Low-Carb is best for diabetes, period. Of course, with our caloric intake, and if doing 1.5hrs or more of exercise daily, this doesn't mean eat the same 50g of carb that a 130lb female diabetic might eat. You likely can get away with 100g of carb in a day when eating 3,000+ calories daily, but ONLY by testing will you know for sure. I currently eat anywhere from 80g-120g or carbs per day normally. On days where I bike longer, I will have more carbohydrate to help fuel that ride. But I strive to NEVER have blood glucose higher than about 6.6 (120 on the US scale) at any time, even when eating carbs, so I monitor that closely. I'm trying to have my fasting readings in the 4.5 (about 80) range and my post-prandial numbers in the 6.0 (around 105) range, but my metabolism is goofy so it doesn't always work out that way.

Fruit:
If you're going to eat fruit, do it post-workout. That way the fructose (fruit sugar), instead of raising your blood glucose, will go to replace glycogen stores depleted during exercise. Don't get too carried away with quantity without testing. I put about 1cup of mixed berries into my post-workout smoothie, and sometimes a half banana if it was a long/hard workout. (My smoothie is 1cup water, w ice cubes, 1-2 scoops no-sugar protein powder, 1 scoop glutamine, 1cup berries, 1/2 banana sometimes, a small handful of baby spinach, 4 baby carrots and 2 packets of stevia or erythritol sweetener, if you're wondering. Occasionally I get crazy and throw in 1/4 cup of heavy cream, yum.)

Sample Meals
: (This was what I ate the other day...)
Breakfast
3 Pieces Regular Sliced low-salt bacon
2 eggs scrambled, topped with 1oz melted cheese
1/2 piece Sprouted Grain bread (toast) w/ 1TBSP Peanut Butter and 1TBSP sugar-free jam
- Calories: 658. 17g Carb, 31g Protein, 50g Fat

Snack
Protein Smoothie (with 1/2 banana, as mentioned above) and handful of peanuts or almonds.
- Calories: 475. 45g Carb, 34g Protein, 19g Fat

Lunch
2cups salad w/ Caesar dressing, turkey club low-carb tortilla wrap, Sugar-Free Jello with Real Whipped cream.
- Calories: 654. 17g Carb, 40g Protein, 49g Fat

Snack
Chicken Salad lettuce wrap, broccoli and onion dip (cream-cheese dip), 1oz extra-old cheddar cheese.
- Calories: 433. 18g Carb, 42g Protein, 21g Fat

Supper
Fish in Brandi's Breading, Tartar Sauce, Salad with Vinagrette and grated parmesan.
- Calories: 662. 5g Carb, 36g Protein, 54g Fat

Snack
Carrot Cake
- Calories: 479. 11g Carb, 9g Protein, 47g Fat

If you add that up, you'll see this day was 3,361 Calories and 113g Carbohydrate. (Actually, after you subtract dietary fiber, it works out to only 93g Carbohydrate).

And yes, I'm that precise in my food measurements. I used to weigh/size everything, now I've done it long enough that I know how large a portion is for me, so I don't bother unless I'm eating something new.

I space those 6 meals out in 3 to 3.5hr intervals. This works best for me as any longer and I experience a liver dump. Of course, everybody is different and you may respond differently and be able to eat fewer meals with longer spacing in-between.

Regarding the dietary fat / cholesterol... It's important to realize that dietary cholesterol does NOT equal serum cholesterol. Many people are now finding that increasing their fat intake, especially that of healthy fats (such as in fish, nuts, olive/coconut oils, etc., etc.) is improving their overall lipid profile, by raising 'good' cholesterol levels while maintaining or lowering their 'bad' cholesterol.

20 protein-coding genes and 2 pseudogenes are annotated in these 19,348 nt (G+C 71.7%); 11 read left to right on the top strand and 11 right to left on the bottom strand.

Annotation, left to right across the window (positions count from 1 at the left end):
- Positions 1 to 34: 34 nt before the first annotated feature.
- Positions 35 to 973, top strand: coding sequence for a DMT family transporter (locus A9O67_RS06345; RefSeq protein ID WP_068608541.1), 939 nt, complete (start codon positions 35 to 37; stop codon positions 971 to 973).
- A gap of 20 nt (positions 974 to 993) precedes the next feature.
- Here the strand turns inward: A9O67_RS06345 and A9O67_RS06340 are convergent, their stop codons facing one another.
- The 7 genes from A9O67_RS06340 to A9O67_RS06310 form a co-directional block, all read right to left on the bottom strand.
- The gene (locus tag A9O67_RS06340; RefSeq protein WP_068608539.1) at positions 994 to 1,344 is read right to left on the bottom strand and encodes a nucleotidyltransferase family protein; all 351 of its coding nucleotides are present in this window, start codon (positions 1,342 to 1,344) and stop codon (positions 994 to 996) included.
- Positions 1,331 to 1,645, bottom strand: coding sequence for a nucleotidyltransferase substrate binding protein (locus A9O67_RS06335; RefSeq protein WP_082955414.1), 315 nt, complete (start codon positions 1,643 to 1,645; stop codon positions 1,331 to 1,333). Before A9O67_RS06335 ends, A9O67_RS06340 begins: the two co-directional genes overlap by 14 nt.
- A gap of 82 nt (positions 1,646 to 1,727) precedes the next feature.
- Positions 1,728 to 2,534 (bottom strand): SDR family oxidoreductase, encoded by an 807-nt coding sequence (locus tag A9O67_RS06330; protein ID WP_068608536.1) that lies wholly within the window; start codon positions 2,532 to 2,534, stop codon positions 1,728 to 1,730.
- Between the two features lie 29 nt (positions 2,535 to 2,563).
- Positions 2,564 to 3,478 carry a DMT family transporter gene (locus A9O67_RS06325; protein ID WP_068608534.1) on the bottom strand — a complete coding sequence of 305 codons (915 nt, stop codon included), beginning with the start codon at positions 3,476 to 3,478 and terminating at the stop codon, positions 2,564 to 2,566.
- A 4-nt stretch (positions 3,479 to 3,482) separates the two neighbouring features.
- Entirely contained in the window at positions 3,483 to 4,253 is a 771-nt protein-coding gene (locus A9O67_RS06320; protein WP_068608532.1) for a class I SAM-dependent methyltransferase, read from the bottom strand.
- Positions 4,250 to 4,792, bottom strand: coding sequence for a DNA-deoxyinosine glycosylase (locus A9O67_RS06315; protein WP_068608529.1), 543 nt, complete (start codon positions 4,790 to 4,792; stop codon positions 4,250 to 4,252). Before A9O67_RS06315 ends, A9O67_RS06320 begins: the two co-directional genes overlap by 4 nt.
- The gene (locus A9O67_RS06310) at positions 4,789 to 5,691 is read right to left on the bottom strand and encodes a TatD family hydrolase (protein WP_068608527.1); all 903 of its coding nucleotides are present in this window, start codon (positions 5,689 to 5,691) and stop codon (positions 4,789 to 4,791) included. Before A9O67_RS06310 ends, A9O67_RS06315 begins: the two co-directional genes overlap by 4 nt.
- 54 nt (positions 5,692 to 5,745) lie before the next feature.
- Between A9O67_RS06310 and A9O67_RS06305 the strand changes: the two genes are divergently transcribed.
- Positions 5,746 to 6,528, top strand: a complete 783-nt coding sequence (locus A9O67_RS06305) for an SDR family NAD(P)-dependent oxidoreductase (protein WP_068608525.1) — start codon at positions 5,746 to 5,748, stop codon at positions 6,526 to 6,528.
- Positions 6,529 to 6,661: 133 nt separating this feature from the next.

Most important is to keep at the diet and exercise regime. It's a diabetes lifestyle, not a fad diet/exercise program. And remember, with the amount of great low-carb recipes out there, you can still have your treats too!

Heck, I even have the occasional (very occasional) non-diabetic meal with my family ... of course, I workout intensely before and after the meal to counter the effects. In fact, you'll likely find that you too can easily lower a high blood glucose reading simply by getting on a bicycle, going for a power-walk, or doing any kind of moderate-to-intense exercise for 15-20 minutes.

And remember, what works for me will NOT work for everyone, but the advice I've given is pretty sound for most people. Hopefully you can take what works for you, and adapt anything else you need. The most important aspect of this is testing, finding out what works for you, and keeping at it!

Good luck with it all, if you have ANY questions, keep asking the good folks here!
 

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Discussion Starter #9
wow thanks for the reply beefy. I do understand the idea of caloric deficit and that i need ~3500 calories burned for 1 pound loss so i figured eating a lot less will be good... I guess I am trying to find an "optimum" calorie balance to do so. I did look at one site saying 1400 is "minimum" for healthy male while 1200 for female.

Also, from your info on losing weight it seems you lost 15pds/month so thats like ~4pds/week which doesnt that mean somehow you lost a lot more than planned - how does one explain that? Another note (i am not trying to argue) is arent those biggest loser folks losing a ton of weight than "recommended" but seems to kept it down? i read from website that the doctor said they ate 1500 calories and just did exercise - he did note that the calorie decrease accounted for ~50%. I understand that's no way a lifestyle but i guess i am desperate since i weigh so much now...

As for the fats - does it matter where it comes from or not really? I understand trans fat (pretty much every label has that now...) is a no no.... thanks!
 

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Discussion Starter #10
another quick note - since eating less calories reaches starvation mode aka plateau mode - is it better to find that "plateau" then work my way up?